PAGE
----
But so far – and I am interested to hear your views on this – I think it is fair to say that the regulatory approach here in Europe has generally been supportive. It is built on the assumption that opening up market access to fintech companies will help increase competition, lower charges and spur innovation, as we have seen happen in other network industries.
The fintech action plan recently published by the European Commission is testimony to the EU’s positive attitude towards innovation in the financial sector. It sets the stage for targeted initiatives to address diverging licensing requirements with a view to allowing fintech products and solutions to be rapidly rolled out across the EU and thereby benefit from the economies of scale of the Single Market.
The action plan also builds on previous significant initiatives, most notably the revision of Europe’s Payment Services Directive (PSD2), which has already been transposed in 11 EU Member States. The new Directive gives bank customers the right to share their account information with third parties and use them to initiate payments, while maintaining high standards of personal data and consumer protection. It opens up a level playing field where fintechs can grow, gain scale and leverage other parallel technical advances, some of them promoted and developed by the ECB.
To give just one example, the newly released SEPA instant credit transfer scheme that enables transfers of up to €15,000 in less than ten seconds will benefit as of November 2018 from the TARGET instant payment settlement (TIPS) service ensuring pan-European reach of instant payments. With the scheme layer and the clearing and settlement layer in place, it provides a good opportunity for fintechs to build efficient and innovative end-user solutions.
The ECB is also investigating the potential of distributed ledger technologies (DLT) in the context of our real-time gross settlement (RTGS) system. Like other central banks experimenting with the technology, though, we have come to the interim conclusion that the technology is not yet mature enough.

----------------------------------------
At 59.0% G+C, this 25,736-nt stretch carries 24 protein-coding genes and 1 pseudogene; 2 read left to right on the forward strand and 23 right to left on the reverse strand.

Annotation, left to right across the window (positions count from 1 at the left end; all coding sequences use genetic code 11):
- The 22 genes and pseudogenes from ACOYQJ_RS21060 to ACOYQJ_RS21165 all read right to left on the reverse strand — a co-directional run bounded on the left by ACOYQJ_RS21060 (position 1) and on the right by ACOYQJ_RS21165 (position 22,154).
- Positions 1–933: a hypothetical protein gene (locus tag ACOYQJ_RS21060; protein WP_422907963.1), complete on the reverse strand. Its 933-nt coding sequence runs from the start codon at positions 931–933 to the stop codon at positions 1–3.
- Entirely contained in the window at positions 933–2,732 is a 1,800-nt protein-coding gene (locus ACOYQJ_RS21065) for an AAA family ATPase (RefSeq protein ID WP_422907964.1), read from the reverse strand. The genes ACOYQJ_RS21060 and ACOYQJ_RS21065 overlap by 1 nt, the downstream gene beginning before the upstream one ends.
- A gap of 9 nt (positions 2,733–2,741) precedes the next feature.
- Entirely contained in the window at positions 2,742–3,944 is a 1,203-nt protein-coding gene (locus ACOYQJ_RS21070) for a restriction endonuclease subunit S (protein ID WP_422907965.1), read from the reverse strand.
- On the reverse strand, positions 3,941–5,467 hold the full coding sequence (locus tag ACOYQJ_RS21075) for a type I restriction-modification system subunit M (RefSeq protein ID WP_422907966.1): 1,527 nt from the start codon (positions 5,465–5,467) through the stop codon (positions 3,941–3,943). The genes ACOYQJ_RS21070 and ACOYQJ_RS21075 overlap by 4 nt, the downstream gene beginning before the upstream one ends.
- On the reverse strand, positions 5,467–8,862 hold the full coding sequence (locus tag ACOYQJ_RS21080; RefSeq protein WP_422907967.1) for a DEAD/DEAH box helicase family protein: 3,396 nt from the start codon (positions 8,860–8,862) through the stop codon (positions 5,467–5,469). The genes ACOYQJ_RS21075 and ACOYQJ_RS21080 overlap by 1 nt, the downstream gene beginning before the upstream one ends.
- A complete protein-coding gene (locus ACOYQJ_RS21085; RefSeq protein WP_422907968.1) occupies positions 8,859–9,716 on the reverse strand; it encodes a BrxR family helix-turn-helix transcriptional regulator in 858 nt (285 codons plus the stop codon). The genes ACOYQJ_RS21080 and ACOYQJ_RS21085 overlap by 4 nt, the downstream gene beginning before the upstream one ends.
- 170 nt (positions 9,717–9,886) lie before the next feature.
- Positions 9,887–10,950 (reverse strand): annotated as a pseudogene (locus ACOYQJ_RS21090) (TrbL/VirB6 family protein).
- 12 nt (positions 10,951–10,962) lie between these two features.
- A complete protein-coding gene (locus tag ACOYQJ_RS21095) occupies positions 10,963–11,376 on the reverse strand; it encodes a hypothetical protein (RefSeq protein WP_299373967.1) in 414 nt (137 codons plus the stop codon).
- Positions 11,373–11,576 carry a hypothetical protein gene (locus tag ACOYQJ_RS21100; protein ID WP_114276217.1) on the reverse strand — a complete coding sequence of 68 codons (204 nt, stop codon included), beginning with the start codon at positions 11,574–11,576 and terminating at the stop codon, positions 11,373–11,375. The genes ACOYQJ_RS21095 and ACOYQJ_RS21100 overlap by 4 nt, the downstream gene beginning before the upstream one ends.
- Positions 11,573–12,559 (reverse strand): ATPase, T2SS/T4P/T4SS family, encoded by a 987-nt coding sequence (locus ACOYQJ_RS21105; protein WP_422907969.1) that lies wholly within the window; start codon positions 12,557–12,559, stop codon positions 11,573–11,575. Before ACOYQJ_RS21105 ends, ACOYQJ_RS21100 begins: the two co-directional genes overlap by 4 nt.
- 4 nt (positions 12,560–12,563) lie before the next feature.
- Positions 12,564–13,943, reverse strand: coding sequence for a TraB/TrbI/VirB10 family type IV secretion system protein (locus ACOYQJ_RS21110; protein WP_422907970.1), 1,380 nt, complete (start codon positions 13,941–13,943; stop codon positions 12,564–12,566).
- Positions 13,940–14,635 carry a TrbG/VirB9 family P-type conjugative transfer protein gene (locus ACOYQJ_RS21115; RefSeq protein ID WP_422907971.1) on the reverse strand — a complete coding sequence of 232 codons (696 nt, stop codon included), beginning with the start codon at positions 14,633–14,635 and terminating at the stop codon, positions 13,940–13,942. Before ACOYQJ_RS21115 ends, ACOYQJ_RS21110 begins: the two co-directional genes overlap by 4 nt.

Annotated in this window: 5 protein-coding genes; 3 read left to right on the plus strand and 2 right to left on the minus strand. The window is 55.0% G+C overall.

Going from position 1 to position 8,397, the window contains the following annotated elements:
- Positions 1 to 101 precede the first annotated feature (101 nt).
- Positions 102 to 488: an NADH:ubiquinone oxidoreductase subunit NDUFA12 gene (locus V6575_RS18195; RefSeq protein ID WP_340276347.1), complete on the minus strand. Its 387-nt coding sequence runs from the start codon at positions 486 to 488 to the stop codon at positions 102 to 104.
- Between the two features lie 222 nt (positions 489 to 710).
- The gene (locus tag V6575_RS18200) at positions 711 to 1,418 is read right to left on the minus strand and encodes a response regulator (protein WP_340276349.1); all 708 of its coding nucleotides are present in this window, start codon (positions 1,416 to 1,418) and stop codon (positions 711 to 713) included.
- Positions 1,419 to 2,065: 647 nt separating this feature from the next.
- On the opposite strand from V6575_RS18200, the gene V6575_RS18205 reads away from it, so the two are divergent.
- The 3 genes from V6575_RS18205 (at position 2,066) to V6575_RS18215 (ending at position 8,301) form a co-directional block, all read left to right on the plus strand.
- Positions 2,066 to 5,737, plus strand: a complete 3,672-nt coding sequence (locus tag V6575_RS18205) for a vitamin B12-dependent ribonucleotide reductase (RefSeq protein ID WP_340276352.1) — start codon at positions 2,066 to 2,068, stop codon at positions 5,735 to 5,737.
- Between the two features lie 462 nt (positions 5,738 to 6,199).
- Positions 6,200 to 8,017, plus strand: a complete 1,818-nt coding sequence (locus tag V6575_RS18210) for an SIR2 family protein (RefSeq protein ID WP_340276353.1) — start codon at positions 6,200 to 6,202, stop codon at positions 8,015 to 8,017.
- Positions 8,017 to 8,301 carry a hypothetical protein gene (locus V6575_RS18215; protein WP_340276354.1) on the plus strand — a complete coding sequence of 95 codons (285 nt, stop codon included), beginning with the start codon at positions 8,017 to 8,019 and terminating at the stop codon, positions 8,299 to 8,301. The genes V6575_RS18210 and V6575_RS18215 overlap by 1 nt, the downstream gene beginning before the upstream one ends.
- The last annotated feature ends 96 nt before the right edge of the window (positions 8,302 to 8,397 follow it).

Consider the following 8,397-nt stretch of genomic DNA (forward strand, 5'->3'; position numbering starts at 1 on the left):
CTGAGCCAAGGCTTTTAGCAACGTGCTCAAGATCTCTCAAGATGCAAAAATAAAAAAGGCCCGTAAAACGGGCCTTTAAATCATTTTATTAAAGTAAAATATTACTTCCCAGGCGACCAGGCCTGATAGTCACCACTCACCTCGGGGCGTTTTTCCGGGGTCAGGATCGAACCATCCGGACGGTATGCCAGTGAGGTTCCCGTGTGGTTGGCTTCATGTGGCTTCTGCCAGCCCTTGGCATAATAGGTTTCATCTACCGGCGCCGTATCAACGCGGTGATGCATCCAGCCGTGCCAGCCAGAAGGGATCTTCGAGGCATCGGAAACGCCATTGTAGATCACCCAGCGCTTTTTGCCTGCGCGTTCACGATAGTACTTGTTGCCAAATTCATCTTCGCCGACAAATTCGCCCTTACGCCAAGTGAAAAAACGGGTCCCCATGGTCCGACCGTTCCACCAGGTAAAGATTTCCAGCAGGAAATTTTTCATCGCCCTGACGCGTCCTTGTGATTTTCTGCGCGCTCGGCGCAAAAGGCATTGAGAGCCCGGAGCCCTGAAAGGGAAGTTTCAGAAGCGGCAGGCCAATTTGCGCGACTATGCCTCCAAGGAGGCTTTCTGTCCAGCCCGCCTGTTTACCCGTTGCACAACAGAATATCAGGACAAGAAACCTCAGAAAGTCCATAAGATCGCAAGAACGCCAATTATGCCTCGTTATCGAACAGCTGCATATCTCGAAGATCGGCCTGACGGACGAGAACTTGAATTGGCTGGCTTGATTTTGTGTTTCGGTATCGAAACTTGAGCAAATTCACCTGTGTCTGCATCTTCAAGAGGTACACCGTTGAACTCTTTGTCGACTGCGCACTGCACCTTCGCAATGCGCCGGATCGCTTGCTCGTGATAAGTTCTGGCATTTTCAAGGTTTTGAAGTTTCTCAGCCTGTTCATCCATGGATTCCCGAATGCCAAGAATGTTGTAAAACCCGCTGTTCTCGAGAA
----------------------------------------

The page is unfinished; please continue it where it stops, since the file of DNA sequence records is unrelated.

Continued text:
And in our separate role as banking supervisor, we apply a technology-neutral approach that ensures that the use of new technology in the banking sector is not discouraged. We have developed a “Guide to the assessment of fintech bank licence applications”. The purpose of the guide is to make the process more transparent for potential fintech bank applicants and to increase their understanding of the procedure and criteria applied by the ECB when assessing licence applications. This initiative is part of a broader effort by European Supervisory Authorities to map current authorising and licensing approaches by national authorities and the launch of so-called “fintech facilitators” in several Member States.
Just last week we established the Euro Cyber Resilience Board for pan-European financial infrastructures to create a regular forum to enhance the cyber resilience of financial market infrastructures, their critical service providers and the wider EU financial sector. Such efforts are critical in an environment where both the level and scope of cyberattacks are growing rapidly. In this context, I would also be interested in hearing how you ensure cyber “hygiene” and to what extent information on common cyber threats is exchanged within the wider fintech community.
So, overall, fintechs here in Berlin, and in the EU more generally, can thrive in an innovation-friendly environment. But this does not mean that we ignore the risks. Should regulatory loopholes emerge, we would need to close them to ensure that financial intermediation outside the banking sector remains safe and sound.